A Look Back At David Bowie's 'Low' 40 Years Later

01-17-2017
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David Bowie

(Radio.com) In January of 1977, David Bowie released Low, the first album in what would become known as "The Berlin Trilogy." Low wasn't a huge commercial hit, but has gone on to be one of his most celebrated and influential albums.

To mark the anniversary, Adam Wiener--the EVP/GM of CBS Local Digital Media and publisher of Radio.com--and Paul Witcover, a Brooklyn-based novelist whose most recent book is The Watchman of Eternity, got together for a lengthy conversation about the album. Below is an edited version of that discussion.

Paul Witcover: I was a freshman in college when Low came out. I played it non-stop, much to the annoyance of my father, who hated it. He berated Bowie's voice, comparing it to Anthony Newley's [an English actor, singer and songwriter], who I didn't know at the time, but now I realize that Bowie was influenced by him.

Adam Wiener: I was 11 years old in 6th grade and owned both [1974's] Diamond Dogs and [1974's] David Live, which I discovered thanks to my older brother. Around March of 1977, I took my allowance to the record store, and there was the display for Low. I was immediately drawn to it because Bowie had the same orange hair as he did on the David Live album and I assumed the music was going to be more of the same. At this point any other person might say 'Imagine my disappointment when I heard it… " but that's not what happened. It was like nothing I'd ever heard.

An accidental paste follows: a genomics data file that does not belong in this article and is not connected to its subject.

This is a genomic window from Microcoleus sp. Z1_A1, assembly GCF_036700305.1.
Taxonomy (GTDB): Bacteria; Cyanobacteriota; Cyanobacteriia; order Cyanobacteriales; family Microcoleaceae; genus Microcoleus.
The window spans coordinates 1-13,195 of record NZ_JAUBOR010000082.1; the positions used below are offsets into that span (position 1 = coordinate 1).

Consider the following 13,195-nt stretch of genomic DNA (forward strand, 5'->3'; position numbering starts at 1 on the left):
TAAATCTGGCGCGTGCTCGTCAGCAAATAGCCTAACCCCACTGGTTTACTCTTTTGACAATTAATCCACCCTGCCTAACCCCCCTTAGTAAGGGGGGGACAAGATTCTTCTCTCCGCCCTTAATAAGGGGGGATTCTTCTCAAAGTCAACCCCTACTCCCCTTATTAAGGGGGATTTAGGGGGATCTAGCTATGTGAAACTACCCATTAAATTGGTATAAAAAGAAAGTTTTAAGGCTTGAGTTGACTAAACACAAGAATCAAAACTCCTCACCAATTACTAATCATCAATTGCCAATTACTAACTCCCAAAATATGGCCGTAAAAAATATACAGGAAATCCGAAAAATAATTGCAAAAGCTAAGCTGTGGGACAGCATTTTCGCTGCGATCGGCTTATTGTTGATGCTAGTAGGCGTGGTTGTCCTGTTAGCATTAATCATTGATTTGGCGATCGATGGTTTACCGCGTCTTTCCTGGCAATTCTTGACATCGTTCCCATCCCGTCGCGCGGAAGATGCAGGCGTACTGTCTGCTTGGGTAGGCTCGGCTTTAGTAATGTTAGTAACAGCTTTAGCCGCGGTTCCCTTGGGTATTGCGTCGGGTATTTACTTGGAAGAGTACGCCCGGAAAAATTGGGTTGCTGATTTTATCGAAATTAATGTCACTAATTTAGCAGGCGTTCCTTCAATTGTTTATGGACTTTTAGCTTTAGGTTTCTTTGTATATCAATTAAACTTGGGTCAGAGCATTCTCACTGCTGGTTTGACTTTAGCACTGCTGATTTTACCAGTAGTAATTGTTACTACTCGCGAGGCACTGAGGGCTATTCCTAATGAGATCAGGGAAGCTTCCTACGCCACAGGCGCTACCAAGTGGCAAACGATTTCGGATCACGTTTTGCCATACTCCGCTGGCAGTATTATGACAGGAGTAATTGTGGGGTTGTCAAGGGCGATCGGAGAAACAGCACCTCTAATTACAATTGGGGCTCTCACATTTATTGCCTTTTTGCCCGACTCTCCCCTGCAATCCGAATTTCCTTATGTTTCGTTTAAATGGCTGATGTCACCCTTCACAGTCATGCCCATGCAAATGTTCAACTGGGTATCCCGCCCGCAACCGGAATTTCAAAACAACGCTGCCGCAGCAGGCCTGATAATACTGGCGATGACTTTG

AW: To mark the end of grammar school that June, my teacher threw a party and asked people to bring in albums. Other boys brought in KISS, either Destroyer or Rock and Roll Over. When it was my turn I played 'Always Crashing In The Same Car." Well, I tried to, at least. Despite being a very short song, it didn't make it all the way through before they insisted I take it off so they could again play one of the KISS songs that we'd already heard ten times. The ironic part is none of them really understood that KISS probably wouldn't have existed without Bowie's Ziggy Stardust character.

PW: Prior to that point in my life I had been listening to prog rock bands, electronic acts like Tangerine Dream, and Brian Eno's solo albums. My friends and I had talked about how incredible it would be to have Eno and Bowie collaborate. I heard about Low before it came out, and I knew that Eno was involved. But even then, the album was weirder than I had imagined it could be. I was used to weird soundscapes from these other groups. Low had them, too, but the mix is disjointed, fractured. However, the more you listen, you realize there is a pattern.

PW: After Bowie died, Eno was asked to describe something unique about Bowie that he hadn't yet discussed. He said he never met a singer who would prepare more for a vocal than David, trying countless intonations until he got the exact persona he wanted to convey. 'Be My Wife," complete with an accent on certain words, is a good example of that.

AW: I discovered Eno about a year after Low, when my uncle bought [1978's] Ambient 1: Music for Airports. It suddenly was very clear to me how many songs on Low came about, especially on side two. Eventually I went back and listened to Eno's Another Green World, which was released over a year before Low [in 1975]. For whatever reason these two albums are inextricably intertwined for me and I sort of consider them to be one album. Read more here.

Radio.com is an official news provider for antiMusic.com.
Copyright Radio.com/CBS Local - Excerpted here with permission.

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